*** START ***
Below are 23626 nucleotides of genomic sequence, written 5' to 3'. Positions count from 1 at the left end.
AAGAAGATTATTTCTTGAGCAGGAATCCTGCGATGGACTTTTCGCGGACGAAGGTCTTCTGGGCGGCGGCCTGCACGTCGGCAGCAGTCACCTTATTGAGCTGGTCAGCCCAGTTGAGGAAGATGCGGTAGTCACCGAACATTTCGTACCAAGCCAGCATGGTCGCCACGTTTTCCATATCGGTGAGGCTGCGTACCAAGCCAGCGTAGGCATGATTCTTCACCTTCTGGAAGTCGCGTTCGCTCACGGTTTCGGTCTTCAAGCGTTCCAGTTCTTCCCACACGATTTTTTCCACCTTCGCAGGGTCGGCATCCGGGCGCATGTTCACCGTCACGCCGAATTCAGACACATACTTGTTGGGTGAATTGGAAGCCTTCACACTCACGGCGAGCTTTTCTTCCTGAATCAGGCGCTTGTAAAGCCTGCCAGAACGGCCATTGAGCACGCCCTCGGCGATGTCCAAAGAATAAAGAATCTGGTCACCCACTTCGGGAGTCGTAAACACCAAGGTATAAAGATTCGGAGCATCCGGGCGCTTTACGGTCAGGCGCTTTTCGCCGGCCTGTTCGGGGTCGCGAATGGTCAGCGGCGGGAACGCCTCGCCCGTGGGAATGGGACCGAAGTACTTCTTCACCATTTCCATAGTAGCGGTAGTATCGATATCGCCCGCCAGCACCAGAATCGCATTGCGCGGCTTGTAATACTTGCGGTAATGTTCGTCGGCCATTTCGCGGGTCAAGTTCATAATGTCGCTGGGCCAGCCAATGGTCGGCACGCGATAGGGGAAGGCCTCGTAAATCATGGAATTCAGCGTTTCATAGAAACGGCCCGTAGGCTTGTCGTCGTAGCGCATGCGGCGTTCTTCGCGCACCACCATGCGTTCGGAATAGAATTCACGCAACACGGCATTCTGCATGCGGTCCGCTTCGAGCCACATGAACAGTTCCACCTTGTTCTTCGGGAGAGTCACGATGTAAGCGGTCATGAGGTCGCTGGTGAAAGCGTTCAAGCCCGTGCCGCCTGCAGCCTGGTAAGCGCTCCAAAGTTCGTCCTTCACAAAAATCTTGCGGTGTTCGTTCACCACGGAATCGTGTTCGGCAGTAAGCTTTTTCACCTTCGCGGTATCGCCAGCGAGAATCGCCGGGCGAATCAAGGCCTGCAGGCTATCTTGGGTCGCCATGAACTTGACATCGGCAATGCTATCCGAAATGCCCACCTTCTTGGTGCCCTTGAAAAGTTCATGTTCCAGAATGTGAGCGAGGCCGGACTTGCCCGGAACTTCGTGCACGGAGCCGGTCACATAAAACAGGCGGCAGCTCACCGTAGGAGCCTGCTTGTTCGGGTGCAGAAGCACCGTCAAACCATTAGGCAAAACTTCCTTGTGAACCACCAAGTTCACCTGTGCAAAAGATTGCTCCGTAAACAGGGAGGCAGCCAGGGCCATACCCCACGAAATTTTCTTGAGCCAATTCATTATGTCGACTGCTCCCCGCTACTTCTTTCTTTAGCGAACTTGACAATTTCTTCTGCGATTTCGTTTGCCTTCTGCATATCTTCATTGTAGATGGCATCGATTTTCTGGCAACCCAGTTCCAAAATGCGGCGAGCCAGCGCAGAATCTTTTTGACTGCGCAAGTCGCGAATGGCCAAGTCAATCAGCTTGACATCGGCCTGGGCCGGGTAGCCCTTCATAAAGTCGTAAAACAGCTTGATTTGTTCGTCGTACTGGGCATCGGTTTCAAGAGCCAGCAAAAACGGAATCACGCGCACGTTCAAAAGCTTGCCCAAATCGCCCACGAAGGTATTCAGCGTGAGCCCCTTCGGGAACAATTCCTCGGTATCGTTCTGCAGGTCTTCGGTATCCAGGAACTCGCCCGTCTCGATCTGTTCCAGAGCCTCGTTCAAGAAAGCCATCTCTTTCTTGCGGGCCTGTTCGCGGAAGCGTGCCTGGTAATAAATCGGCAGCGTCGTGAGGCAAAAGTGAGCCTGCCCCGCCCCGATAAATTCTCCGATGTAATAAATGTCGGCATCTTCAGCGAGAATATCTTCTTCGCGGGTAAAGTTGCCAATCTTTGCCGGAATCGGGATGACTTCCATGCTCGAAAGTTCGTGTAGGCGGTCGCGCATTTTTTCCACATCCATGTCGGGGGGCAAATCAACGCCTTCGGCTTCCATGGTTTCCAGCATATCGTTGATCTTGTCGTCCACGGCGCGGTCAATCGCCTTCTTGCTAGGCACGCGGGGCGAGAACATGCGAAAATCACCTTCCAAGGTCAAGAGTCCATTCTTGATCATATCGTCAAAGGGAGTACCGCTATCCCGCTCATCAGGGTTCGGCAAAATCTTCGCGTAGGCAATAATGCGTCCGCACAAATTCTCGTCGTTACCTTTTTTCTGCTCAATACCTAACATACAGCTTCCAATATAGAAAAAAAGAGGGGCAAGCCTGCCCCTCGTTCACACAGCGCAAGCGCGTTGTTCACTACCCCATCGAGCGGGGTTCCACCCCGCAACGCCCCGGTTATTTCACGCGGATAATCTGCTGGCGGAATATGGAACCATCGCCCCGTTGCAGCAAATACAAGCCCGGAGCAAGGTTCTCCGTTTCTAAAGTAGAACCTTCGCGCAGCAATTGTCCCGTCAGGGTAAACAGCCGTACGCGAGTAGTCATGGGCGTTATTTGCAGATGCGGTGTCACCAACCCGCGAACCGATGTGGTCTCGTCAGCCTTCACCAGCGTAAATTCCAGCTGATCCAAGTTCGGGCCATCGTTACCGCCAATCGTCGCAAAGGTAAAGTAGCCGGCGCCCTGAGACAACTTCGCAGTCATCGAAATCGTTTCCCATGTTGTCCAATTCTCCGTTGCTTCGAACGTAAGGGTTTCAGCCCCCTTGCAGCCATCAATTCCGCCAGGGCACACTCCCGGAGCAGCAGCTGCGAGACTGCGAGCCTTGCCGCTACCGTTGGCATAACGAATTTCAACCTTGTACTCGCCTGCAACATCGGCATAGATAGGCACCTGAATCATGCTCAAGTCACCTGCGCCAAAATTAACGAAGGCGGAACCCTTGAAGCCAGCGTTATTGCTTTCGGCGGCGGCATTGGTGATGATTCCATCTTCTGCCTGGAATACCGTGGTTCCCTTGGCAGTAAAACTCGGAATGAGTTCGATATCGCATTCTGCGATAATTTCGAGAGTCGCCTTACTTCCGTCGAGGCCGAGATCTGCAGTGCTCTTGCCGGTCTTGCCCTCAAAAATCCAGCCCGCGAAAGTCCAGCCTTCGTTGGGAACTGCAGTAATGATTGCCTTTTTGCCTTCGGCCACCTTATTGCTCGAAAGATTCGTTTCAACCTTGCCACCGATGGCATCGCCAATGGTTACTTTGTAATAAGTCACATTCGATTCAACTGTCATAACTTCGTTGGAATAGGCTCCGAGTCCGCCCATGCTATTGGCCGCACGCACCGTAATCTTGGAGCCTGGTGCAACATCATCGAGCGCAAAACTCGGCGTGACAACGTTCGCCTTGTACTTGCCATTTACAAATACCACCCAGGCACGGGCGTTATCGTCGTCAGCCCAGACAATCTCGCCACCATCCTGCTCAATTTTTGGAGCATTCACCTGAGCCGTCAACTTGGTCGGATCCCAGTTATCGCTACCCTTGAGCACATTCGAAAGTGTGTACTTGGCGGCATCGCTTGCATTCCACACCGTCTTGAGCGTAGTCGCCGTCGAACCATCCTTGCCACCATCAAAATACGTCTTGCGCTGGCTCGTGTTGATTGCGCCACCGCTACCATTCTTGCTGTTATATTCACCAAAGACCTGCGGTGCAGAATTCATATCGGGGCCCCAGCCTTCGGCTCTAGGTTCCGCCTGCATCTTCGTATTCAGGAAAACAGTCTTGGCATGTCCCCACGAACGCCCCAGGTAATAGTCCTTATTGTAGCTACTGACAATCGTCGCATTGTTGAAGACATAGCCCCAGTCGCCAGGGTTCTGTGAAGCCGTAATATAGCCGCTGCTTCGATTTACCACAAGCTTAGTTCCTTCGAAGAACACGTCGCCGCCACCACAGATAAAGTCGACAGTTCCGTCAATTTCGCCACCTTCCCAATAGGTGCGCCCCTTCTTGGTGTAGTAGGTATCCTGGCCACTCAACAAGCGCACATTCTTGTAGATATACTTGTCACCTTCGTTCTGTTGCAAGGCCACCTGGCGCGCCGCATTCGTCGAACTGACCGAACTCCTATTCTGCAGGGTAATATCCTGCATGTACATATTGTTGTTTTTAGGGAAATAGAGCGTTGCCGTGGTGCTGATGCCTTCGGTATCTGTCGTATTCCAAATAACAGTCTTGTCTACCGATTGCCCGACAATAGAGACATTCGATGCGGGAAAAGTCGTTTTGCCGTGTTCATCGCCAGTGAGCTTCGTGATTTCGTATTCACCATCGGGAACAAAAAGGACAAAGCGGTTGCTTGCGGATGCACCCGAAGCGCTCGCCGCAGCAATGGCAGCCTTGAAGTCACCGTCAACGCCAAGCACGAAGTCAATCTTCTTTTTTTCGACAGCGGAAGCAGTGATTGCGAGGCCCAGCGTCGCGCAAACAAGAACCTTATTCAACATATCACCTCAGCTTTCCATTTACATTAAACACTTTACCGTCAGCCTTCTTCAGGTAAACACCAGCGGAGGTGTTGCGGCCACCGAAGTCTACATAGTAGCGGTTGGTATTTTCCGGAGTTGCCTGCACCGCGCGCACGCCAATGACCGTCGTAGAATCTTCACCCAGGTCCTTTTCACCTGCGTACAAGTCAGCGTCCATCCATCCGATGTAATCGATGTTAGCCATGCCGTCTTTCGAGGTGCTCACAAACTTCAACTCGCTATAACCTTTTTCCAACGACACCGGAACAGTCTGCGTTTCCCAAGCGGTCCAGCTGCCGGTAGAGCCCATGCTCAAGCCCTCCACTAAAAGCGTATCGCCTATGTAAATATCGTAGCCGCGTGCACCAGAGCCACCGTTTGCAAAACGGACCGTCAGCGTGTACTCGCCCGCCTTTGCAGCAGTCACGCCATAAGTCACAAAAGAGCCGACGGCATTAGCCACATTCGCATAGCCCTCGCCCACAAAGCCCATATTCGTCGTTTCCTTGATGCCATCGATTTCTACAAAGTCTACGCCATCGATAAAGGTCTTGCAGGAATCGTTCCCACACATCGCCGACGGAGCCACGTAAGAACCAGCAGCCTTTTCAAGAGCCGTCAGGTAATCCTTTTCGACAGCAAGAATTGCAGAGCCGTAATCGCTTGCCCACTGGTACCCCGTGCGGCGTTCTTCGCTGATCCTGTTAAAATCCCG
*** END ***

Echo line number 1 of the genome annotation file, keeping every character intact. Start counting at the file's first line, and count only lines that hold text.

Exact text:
Below are 23626 nucleotides of genomic sequence, written 5' to 3'. Positions count from 1 at the left end.